With the Freedom 20 the the cables to the battery should be no longer than 6 feet AND the positive and negative cables should be twisted together. If you have long cables, like some installations have in order to go to a conveniently placed disconnect switch and fuse, then the ripple of the inverter will be excessive and the ac waveform will even be affected. The individual batteries comprising a bank should each have the same intrinsic overall positive and negative cable length reaching the inverter's attatchment point.

If the batteries are not high quality having very low internal resistance as well as high capacitance (not the same as A-h capacity) then you can help the situation by installing a 27,000 uF 25 Volt low ESR capacitor across the ends of the inverter cable using 10 inches of #10 AWG wire to each terminal of the cap.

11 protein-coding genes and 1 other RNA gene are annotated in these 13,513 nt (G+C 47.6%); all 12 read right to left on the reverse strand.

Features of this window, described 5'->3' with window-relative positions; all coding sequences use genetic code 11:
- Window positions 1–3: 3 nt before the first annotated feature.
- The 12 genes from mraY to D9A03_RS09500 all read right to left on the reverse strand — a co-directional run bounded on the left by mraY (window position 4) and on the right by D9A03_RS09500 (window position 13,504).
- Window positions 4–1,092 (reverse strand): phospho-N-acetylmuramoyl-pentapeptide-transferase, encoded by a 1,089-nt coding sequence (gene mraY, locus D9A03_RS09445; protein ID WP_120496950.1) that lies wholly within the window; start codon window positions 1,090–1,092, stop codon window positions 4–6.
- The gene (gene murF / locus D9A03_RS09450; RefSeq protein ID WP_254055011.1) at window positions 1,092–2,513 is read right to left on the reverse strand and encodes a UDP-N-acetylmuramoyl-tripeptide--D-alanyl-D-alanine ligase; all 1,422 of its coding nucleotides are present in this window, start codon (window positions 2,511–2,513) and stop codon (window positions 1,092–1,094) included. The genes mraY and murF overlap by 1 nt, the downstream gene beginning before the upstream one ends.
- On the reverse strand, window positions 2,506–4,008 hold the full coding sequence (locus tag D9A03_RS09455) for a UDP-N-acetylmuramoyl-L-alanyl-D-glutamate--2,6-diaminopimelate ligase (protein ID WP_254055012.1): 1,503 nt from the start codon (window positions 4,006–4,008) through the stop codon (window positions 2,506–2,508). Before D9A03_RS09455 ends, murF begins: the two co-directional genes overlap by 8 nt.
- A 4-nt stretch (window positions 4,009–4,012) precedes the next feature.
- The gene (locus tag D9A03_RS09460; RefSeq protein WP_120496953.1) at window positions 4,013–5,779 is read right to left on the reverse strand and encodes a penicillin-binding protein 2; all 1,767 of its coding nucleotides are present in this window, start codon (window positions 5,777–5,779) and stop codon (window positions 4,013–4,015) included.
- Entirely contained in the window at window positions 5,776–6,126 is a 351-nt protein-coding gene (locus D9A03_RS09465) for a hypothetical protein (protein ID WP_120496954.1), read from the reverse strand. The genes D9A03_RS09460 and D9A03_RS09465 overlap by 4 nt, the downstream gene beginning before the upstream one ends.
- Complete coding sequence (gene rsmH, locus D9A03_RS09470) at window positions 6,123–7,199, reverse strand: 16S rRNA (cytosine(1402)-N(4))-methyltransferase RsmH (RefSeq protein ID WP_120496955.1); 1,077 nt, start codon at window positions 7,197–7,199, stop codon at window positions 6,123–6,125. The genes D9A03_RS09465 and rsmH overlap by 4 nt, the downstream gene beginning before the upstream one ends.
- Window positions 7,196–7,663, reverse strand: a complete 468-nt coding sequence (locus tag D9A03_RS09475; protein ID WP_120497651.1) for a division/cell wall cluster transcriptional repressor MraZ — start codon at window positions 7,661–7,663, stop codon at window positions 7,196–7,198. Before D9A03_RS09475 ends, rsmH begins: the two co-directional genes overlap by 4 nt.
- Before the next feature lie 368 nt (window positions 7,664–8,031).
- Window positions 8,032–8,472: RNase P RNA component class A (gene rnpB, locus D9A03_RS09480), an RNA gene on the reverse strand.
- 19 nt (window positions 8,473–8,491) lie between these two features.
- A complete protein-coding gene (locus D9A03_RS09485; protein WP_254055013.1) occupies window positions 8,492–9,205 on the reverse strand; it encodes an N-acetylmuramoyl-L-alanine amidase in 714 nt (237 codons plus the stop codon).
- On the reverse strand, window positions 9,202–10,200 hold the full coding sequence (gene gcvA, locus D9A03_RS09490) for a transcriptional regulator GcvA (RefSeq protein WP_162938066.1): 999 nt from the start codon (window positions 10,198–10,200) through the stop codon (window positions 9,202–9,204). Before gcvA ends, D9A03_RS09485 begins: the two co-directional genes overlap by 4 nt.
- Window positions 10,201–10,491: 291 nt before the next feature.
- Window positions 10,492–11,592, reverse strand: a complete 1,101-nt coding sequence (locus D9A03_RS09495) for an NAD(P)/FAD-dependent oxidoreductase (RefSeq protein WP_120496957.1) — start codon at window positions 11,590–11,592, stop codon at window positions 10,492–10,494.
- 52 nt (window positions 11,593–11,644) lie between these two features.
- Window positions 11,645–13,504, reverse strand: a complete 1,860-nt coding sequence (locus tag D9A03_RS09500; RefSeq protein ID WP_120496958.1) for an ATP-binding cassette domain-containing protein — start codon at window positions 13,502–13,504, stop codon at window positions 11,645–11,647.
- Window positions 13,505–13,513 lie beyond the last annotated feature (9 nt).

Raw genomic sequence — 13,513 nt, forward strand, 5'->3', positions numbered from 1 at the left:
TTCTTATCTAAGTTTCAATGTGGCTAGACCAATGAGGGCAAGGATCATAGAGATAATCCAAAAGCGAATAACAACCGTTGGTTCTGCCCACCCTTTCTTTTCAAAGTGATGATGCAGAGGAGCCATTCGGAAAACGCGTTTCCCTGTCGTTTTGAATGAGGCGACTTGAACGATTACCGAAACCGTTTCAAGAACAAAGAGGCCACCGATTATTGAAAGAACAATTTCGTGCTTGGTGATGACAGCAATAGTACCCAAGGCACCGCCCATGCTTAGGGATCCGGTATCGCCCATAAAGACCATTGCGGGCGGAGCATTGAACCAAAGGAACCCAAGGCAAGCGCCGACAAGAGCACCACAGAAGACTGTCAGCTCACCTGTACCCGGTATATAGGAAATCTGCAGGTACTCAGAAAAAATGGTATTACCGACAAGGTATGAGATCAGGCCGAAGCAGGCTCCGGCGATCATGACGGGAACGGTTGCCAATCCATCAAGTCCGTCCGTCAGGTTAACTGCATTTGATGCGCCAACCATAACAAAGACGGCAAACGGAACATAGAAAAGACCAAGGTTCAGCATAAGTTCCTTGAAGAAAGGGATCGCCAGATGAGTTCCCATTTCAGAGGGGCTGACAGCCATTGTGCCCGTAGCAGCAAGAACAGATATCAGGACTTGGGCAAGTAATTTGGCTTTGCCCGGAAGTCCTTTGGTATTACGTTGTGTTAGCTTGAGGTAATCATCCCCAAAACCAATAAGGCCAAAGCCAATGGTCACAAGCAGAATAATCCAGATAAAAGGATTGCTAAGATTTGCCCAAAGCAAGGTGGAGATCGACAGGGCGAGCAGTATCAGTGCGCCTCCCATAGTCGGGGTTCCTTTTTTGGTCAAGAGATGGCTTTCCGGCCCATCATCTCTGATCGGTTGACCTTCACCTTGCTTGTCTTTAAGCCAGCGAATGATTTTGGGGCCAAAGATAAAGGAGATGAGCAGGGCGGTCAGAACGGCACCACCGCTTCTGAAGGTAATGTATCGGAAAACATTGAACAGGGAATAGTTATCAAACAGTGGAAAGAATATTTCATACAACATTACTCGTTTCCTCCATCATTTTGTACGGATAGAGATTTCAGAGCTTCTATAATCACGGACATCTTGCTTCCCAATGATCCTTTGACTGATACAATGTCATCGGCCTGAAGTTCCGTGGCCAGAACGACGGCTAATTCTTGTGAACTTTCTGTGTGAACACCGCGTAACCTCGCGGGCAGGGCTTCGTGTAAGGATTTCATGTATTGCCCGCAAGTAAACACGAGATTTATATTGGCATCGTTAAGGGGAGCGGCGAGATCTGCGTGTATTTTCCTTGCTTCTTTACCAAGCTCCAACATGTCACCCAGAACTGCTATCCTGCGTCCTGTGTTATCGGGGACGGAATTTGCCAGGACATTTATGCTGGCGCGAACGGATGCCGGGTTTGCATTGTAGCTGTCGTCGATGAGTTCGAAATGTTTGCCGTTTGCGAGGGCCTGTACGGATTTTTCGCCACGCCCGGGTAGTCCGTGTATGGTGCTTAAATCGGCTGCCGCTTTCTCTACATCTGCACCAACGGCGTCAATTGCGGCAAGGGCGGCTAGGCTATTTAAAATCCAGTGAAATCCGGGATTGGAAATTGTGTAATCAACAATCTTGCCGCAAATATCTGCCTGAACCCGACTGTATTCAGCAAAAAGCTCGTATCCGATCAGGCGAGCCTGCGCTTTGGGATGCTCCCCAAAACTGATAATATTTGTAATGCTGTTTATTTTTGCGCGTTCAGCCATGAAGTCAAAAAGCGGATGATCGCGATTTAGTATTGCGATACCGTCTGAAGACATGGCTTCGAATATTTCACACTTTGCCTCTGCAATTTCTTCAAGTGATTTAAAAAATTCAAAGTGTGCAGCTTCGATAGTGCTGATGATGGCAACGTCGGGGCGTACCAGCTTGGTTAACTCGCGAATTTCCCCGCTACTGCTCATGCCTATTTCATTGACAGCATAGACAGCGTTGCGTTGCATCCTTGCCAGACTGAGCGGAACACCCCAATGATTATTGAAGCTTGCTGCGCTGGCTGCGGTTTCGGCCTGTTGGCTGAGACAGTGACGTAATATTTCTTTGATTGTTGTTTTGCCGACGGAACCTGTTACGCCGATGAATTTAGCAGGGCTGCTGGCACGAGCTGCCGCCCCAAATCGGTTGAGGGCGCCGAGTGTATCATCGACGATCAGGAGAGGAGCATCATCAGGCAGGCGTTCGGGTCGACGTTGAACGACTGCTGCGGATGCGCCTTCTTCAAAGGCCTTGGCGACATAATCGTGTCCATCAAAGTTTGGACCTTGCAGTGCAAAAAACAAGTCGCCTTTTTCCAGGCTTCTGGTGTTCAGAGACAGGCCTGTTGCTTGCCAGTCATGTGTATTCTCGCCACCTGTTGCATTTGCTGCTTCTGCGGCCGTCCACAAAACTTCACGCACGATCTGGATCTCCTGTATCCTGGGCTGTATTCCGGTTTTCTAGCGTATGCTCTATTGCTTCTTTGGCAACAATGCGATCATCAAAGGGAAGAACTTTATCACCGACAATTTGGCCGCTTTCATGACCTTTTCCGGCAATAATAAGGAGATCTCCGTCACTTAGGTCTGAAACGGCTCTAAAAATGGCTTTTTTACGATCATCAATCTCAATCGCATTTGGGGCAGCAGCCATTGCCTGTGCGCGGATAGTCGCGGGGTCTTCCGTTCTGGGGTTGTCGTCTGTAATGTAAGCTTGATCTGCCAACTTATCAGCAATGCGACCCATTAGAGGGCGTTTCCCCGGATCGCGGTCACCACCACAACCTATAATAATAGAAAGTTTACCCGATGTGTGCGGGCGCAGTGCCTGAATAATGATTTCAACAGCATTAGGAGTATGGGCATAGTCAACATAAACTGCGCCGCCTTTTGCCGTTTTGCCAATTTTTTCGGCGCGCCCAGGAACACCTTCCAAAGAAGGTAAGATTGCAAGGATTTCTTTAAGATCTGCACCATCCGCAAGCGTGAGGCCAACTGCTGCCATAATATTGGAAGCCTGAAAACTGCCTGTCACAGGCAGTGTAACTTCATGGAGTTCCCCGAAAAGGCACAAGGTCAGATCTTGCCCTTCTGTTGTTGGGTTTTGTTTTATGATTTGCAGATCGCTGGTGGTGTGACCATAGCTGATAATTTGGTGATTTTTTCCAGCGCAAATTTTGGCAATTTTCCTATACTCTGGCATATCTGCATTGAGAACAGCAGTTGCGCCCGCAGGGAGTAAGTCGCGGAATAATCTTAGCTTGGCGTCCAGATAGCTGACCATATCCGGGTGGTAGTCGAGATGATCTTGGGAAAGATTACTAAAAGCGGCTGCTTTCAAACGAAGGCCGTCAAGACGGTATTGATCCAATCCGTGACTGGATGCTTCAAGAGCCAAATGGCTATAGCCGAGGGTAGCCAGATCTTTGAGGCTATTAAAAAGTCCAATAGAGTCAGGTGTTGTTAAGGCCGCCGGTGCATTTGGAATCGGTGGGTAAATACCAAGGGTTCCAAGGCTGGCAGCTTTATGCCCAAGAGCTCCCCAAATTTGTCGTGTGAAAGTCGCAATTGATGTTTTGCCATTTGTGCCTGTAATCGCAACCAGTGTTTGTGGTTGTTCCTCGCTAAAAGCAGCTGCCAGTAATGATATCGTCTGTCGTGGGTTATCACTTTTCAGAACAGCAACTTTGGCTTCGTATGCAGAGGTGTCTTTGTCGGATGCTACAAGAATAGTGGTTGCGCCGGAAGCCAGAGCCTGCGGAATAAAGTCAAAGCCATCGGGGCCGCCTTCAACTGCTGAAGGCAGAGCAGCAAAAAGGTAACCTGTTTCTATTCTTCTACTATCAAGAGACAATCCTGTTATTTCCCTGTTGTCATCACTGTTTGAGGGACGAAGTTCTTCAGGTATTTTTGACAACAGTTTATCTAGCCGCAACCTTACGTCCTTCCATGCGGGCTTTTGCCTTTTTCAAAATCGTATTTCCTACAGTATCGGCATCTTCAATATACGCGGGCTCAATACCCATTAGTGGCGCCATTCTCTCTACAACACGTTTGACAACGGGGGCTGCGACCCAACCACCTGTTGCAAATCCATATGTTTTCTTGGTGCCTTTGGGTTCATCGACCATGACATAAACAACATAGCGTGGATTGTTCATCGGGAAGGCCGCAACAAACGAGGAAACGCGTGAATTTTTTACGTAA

Now after you've read all of this and evaluate your installation give us more feedback and we'll continue on.
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Old 24-08-2005, 19:07   #5
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Angry questions

Rick & Alan

1)"The only way to reduce this interference is to dress all power and antennea leads as far away from each other as possible and keep the recievers away from the inverter as far as possible."

Does this also apply to True Sine Inverters? Please tell me that it doesn't; I just mounted my Xantrex True Sine directly under my SSB receiver!!!